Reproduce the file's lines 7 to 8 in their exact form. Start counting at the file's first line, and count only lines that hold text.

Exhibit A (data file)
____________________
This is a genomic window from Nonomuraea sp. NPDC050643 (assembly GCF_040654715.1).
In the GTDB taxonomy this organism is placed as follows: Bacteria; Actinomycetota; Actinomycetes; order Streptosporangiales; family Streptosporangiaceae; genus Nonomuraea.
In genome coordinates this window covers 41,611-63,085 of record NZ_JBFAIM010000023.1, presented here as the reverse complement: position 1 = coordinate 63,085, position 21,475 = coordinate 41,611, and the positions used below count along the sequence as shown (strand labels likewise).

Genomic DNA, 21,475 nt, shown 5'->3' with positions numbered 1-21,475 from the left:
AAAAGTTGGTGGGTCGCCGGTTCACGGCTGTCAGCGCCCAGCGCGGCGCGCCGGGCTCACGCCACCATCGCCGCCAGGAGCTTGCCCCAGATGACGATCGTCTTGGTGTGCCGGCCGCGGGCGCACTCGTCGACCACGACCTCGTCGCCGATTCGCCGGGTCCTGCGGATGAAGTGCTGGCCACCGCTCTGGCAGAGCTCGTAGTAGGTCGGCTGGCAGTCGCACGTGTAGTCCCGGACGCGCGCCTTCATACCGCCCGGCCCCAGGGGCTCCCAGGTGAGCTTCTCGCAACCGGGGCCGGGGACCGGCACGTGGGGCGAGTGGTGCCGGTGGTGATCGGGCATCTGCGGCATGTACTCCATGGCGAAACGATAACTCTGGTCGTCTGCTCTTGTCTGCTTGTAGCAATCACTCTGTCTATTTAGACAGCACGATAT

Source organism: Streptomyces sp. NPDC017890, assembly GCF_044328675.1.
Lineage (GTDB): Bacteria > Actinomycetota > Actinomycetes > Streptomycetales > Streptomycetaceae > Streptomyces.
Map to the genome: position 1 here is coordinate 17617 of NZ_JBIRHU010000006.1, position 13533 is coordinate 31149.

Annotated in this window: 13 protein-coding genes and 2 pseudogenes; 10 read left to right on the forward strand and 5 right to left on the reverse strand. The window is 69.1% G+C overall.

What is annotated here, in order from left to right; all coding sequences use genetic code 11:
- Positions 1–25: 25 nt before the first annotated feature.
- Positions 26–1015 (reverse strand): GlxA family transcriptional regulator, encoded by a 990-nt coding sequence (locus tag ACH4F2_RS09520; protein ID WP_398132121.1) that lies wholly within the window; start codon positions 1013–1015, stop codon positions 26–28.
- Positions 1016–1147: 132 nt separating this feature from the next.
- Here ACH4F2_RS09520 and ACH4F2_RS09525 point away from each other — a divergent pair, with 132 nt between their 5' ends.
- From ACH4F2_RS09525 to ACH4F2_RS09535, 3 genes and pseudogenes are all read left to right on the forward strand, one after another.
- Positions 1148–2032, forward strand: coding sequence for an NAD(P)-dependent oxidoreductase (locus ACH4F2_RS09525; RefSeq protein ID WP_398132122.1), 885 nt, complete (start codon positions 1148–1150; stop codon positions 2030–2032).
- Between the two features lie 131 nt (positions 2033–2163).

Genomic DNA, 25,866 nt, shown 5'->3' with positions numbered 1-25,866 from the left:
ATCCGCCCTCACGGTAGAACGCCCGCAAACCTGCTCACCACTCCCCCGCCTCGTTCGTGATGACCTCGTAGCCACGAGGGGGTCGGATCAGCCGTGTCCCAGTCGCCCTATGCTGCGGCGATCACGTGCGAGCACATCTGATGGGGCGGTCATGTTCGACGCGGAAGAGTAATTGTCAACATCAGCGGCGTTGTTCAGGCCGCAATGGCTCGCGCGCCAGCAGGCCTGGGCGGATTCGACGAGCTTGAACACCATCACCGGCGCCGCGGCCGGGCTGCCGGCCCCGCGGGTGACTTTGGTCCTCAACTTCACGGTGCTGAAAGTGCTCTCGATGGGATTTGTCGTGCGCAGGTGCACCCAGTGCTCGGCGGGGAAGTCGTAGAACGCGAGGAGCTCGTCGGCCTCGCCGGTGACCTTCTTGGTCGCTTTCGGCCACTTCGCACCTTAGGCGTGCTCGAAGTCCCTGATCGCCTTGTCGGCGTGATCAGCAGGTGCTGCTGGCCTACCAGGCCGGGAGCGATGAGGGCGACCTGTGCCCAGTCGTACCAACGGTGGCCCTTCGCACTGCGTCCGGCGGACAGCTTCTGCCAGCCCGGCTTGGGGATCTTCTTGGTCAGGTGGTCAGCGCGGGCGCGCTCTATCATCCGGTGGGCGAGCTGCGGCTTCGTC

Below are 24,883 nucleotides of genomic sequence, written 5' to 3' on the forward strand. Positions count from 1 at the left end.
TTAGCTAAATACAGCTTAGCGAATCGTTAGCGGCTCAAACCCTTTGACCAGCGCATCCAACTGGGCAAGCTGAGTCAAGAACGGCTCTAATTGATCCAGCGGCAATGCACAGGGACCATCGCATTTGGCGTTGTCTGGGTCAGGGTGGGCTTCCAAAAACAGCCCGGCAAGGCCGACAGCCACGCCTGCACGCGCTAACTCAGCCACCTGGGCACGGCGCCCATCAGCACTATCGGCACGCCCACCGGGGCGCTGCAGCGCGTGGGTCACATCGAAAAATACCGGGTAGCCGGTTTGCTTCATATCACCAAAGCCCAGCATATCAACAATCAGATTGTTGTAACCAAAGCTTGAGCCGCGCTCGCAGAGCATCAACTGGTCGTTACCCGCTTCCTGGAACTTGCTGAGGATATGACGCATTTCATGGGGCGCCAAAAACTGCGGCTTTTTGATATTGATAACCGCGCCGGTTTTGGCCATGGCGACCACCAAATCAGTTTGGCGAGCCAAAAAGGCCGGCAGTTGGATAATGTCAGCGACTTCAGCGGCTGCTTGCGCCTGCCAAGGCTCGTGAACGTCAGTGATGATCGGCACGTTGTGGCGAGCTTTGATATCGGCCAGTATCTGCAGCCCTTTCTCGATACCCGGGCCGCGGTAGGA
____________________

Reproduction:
Lineage (GTDB): Bacteria > Actinomycetota > Actinomycetes > Streptomycetales > Streptomycetaceae > Streptomyces.
Map to the genome: position 1 here is coordinate 17617 of NZ_JBIRHU010000006.1, position 13533 is coordinate 31149.